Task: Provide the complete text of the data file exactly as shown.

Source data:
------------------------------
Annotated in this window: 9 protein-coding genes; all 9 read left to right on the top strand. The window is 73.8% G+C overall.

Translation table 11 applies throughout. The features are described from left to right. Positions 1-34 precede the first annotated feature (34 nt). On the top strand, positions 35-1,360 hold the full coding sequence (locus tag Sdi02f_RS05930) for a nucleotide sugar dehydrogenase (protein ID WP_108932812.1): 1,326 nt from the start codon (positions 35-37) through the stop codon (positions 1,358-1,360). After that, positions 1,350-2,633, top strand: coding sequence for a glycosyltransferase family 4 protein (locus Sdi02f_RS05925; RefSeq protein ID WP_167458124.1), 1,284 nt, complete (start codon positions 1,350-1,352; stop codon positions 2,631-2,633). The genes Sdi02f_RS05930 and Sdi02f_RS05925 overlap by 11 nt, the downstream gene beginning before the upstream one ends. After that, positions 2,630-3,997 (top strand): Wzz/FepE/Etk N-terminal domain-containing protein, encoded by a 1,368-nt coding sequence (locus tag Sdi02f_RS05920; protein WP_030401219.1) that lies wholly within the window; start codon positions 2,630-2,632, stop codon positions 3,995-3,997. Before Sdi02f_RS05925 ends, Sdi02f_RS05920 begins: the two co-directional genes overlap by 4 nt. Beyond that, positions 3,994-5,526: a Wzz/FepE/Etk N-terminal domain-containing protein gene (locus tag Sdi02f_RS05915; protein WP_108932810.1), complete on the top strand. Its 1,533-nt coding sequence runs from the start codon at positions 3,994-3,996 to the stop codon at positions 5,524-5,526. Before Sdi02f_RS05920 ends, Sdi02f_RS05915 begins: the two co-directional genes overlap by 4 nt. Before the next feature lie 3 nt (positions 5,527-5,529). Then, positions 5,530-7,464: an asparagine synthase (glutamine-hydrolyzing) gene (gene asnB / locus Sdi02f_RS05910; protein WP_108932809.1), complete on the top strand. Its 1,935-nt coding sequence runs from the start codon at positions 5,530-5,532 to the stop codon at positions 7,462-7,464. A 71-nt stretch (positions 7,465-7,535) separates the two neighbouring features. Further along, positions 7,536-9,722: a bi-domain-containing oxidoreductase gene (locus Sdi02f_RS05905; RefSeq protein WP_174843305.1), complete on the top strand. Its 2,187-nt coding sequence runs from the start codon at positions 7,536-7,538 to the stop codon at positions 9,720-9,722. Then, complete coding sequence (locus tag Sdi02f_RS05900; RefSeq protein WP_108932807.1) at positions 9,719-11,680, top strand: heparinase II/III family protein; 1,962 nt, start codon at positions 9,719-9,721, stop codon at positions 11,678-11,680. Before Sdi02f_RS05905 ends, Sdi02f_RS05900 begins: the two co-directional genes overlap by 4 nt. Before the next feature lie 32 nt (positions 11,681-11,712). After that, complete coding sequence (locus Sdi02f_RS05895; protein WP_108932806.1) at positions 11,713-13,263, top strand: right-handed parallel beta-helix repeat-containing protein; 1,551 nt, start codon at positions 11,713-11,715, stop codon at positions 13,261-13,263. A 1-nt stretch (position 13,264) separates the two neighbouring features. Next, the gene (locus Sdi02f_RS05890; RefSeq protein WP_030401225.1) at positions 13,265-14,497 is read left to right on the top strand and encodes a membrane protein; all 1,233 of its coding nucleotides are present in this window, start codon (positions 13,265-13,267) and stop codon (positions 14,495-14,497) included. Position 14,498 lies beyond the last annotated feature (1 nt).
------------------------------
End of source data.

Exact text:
Annotated in this window: 9 protein-coding genes; all 9 read left to right on the top strand. The window is 73.8% G+C overall.

Translation table 11 applies throughout. The features are described from left to right. Positions 1-34 precede the first annotated feature (34 nt). On the top strand, positions 35-1,360 hold the full coding sequence (locus tag Sdi02f_RS05930) for a nucleotide sugar dehydrogenase (protein ID WP_108932812.1): 1,326 nt from the start codon (positions 35-37) through the stop codon (positions 1,358-1,360). After that, positions 1,350-2,633, top strand: coding sequence for a glycosyltransferase family 4 protein (locus Sdi02f_RS05925; RefSeq protein ID WP_167458124.1), 1,284 nt, complete (start codon positions 1,350-1,352; stop codon positions 2,631-2,633). The genes Sdi02f_RS05930 and Sdi02f_RS05925 overlap by 11 nt, the downstream gene beginning before the upstream one ends. After that, positions 2,630-3,997 (top strand): Wzz/FepE/Etk N-terminal domain-containing protein, encoded by a 1,368-nt coding sequence (locus tag Sdi02f_RS05920; protein WP_030401219.1) that lies wholly within the window; start codon positions 2,630-2,632, stop codon positions 3,995-3,997. Before Sdi02f_RS05925 ends, Sdi02f_RS05920 begins: the two co-directional genes overlap by 4 nt. Beyond that, positions 3,994-5,526: a Wzz/FepE/Etk N-terminal domain-containing protein gene (locus tag Sdi02f_RS05915; protein WP_108932810.1), complete on the top strand. Its 1,533-nt coding sequence runs from the start codon at positions 3,994-3,996 to the stop codon at positions 5,524-5,526. Before Sdi02f_RS05920 ends, Sdi02f_RS05915 begins: the two co-directional genes overlap by 4 nt. Before the next feature lie 3 nt (positions 5,527-5,529). Then, positions 5,530-7,464: an asparagine synthase (glutamine-hydrolyzing) gene (gene asnB / locus Sdi02f_RS05910; protein WP_108932809.1), complete on the top strand. Its 1,935-nt coding sequence runs from the start codon at positions 5,530-5,532 to the stop codon at positions 7,462-7,464. A 71-nt stretch (positions 7,465-7,535) separates the two neighbouring features. Further along, positions 7,536-9,722: a bi-domain-containing oxidoreductase gene (locus Sdi02f_RS05905; RefSeq protein WP_174843305.1), complete on the top strand. Its 2,187-nt coding sequence runs from the start codon at positions 7,536-7,538 to the stop codon at positions 9,720-9,722. Then, complete coding sequence (locus tag Sdi02f_RS05900; RefSeq protein WP_108932807.1) at positions 9,719-11,680, top strand: heparinase II/III family protein; 1,962 nt, start codon at positions 9,719-9,721, stop codon at positions 11,678-11,680. Before Sdi02f_RS05905 ends, Sdi02f_RS05900 begins: the two co-directional genes overlap by 4 nt. Before the next feature lie 32 nt (positions 11,681-11,712). After that, complete coding sequence (locus Sdi02f_RS05895; protein WP_108932806.1) at positions 11,713-13,263, top strand: right-handed parallel beta-helix repeat-containing protein; 1,551 nt, start codon at positions 11,713-11,715, stop codon at positions 13,261-13,263. A 1-nt stretch (position 13,264) separates the two neighbouring features. Next, the gene (locus Sdi02f_RS05890; RefSeq protein WP_030401225.1) at positions 13,265-14,497 is read left to right on the top strand and encodes a membrane protein; all 1,233 of its coding nucleotides are present in this window, start codon (positions 13,265-13,267) and stop codon (positions 14,495-14,497) included. Position 14,498 lies beyond the last annotated feature (1 nt).